Payments to the “lender” in such a scenario are “for the benefit of” the guarantor because every reduction of the debt reduces the guarantor’s potential liability to the lender.  Osberg v. Halling (In re Halling), 449 B.R. 911, 915 (Bankr. W.D. Wis. 2011)

The result: the debtor’s son was a creditor of the bankruptcy estate, received a benefit of decreased liability to the bank in the amount of $4,100 which was recoverable from the son as an insider preference.
The lesson: If you have a loan cosigned by a relative, consider having the relative make payments on the loan in the 12 months prior to filing bankruptcy, or consider filing Chapter 13.
Again, this is a Western District of Wisconsin case with no mandatory authority over any other federal district.  To date, it has not been appealed, nor has it been cited as authority in any other case.  But that could change, which is why I share the story.
The second case is Cirilli v. Bronk (In re Bronk), 444 B.R. 902 (Bankr. W.D. Wis. 2011).
In this case, the debtor had a considerable amount of non-exempt assets, owing partly to his residence which was owned free and clear of any mortgages.  Prior to filing his case, he took a mortgage out on the home to reduce equity, and converted the cash he received from the mortgage into college savings plans (EdVest accounts) for his grandchildren, which he could exempt.
What is described above is one of the more extreme examples I’ve read of “exemption planning” which converts non-exempt assets into exempt assets.  Does that seem wrong to you?  It is.  You can be denied discharge for these transfers if it can be shown that you intended to hinder, delay, or defraud creditors.  Curiously enough, the court held in this particular case that there was insufficient evidence to prove fraud – presumably because either not all elements were proven or the trustee did not meet his burden of proof.
Nevertheless, this is a practice I hear about repeatedly from my clients who have non-exempt assets, and this is why I discourage the practice of intentionally converting non-exempt assets into exempt assets.
Though the debtor in this case retained his discharge, he wasn’t completely off the hook, and in that sense, there is some justice in this case.  (Although the way in which the debtor was nailed doesn’t seem to make much sense, either.)
The court held that the debtor could not exempt the EdVest accounts because the exemption statute Wis. Stat. § 815.18 only covers the beneficiary’s interest in the account.  In other words, if the grandchildren had filed for bankruptcy, they would be able to exempt the EdVest accounts, but the creator of the account (the debtor in this case) could not.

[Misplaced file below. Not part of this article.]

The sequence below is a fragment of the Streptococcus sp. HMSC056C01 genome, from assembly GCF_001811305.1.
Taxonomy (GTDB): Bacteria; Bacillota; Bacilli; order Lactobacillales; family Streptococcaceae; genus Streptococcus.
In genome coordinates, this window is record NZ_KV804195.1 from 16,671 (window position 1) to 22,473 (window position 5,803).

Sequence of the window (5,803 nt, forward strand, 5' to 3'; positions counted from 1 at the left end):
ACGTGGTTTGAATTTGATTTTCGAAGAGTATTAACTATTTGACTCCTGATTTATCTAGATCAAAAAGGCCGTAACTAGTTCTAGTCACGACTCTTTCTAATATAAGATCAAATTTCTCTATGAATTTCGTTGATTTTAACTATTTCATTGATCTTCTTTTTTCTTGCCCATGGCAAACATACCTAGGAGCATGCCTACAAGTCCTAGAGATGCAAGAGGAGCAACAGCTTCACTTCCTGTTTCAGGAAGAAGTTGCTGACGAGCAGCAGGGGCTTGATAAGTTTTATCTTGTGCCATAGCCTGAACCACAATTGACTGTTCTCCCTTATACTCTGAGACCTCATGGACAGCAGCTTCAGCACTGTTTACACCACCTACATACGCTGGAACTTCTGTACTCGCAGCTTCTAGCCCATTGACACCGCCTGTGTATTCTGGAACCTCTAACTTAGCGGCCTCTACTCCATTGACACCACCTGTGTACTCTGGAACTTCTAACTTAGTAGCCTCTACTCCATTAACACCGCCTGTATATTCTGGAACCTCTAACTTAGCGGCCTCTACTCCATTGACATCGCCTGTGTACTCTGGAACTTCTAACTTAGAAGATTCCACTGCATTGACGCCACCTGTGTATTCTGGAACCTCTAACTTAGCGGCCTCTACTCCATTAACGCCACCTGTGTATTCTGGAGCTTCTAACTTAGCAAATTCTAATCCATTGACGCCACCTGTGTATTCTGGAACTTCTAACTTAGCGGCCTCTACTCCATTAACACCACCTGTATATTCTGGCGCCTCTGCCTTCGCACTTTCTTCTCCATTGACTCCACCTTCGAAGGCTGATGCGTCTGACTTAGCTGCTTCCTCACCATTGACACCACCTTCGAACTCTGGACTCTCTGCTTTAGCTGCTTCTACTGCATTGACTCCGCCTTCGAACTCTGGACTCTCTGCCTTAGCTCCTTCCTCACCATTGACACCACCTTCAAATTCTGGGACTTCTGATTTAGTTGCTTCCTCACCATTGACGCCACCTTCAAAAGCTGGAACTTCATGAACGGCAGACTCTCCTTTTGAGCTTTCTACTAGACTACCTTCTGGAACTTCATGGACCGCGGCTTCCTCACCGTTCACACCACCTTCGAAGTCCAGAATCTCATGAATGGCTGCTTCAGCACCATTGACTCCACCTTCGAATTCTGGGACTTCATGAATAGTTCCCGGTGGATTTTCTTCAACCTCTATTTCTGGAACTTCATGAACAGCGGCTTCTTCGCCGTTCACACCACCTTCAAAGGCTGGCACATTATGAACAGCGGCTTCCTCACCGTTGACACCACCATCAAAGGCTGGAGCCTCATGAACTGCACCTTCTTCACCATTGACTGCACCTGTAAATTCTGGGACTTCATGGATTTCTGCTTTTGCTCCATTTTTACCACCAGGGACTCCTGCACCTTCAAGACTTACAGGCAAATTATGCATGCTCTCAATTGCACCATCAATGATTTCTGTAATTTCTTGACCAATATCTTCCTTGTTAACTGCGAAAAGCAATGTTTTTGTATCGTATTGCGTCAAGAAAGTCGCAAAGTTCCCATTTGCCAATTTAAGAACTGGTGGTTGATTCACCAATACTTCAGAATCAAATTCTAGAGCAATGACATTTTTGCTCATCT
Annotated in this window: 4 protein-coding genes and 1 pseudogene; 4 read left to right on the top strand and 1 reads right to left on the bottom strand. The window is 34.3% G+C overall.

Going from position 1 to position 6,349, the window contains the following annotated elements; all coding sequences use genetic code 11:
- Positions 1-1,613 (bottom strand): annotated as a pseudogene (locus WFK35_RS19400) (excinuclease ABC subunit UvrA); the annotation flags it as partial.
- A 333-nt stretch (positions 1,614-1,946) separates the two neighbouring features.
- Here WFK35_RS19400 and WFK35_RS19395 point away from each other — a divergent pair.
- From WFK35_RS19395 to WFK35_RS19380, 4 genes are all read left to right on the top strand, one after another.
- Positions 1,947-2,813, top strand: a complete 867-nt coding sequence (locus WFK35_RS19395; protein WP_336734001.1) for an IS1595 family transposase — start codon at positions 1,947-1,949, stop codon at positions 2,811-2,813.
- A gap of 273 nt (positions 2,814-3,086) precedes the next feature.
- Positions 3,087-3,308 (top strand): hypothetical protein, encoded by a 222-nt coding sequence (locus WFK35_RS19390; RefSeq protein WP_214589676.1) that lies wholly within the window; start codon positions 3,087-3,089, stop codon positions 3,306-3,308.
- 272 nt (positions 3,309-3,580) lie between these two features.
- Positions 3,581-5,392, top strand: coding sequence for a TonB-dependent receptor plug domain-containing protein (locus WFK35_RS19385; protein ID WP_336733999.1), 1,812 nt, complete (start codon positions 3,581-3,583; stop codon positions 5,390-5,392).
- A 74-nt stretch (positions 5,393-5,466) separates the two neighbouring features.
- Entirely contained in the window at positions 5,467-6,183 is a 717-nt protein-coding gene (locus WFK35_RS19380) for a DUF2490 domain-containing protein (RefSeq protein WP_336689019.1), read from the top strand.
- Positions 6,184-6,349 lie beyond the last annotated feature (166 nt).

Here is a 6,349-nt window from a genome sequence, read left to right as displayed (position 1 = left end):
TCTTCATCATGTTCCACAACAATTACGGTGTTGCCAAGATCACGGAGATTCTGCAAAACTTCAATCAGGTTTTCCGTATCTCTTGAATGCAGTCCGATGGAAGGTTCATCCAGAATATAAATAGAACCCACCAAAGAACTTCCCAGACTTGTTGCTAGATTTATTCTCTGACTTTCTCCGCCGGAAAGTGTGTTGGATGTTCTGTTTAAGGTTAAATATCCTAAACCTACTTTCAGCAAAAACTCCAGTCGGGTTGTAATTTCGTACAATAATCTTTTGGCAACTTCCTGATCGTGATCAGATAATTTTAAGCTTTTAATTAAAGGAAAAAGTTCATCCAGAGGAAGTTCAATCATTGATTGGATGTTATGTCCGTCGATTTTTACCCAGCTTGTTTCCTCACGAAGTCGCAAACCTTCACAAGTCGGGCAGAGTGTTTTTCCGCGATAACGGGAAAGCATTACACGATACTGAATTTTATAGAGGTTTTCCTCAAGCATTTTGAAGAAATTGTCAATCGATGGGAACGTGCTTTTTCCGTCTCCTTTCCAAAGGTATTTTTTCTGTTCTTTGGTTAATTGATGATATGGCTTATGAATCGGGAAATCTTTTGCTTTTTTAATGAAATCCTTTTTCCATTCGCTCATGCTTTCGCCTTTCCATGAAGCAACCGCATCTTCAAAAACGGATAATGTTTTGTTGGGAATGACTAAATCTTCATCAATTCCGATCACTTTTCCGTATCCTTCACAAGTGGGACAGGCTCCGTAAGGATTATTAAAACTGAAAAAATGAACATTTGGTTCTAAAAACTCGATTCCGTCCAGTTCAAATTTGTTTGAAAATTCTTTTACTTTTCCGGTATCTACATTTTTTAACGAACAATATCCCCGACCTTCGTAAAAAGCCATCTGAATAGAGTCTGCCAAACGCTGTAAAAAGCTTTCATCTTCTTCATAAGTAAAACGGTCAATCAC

The reason this is odd is because the money in an EdVest account is completely in the control of the creator.  The beneficiaries cannot touch the funds.
Lesson: Don’t convert assets from one form to another – you could be denied discharge for fraud.  And if you are the creator of an EdVest account, you may encounter exemption issues.
This case has been followed by the Northern District of Illinois.

Another reason to disclose your assets…

Something I try to impart on all of my clients over and over and over again.  Disclose all of your income.  Disclose all of your assets.  It probably won’t affect your case.  And even if it does, it will be less painful to disclose everything than to deal with the consequences if you get busted concealing assets.
Trustees have a new tool to help discover unreported assets – American InfoSource.  American InfoSource provides free services to bankruptcy trustees to locate potential real estate, vehicles, trusts, and other assets that you may have an interest in.
So do yourself a favor, and tell your attorney EVERYTHING.  We can resolve potential issues so much more easily before your case is filed than when you get caught lying after your case is filed.

Open Letter to Congress

Copy of a letter that was sent to each Wisconsin Representative and Senator…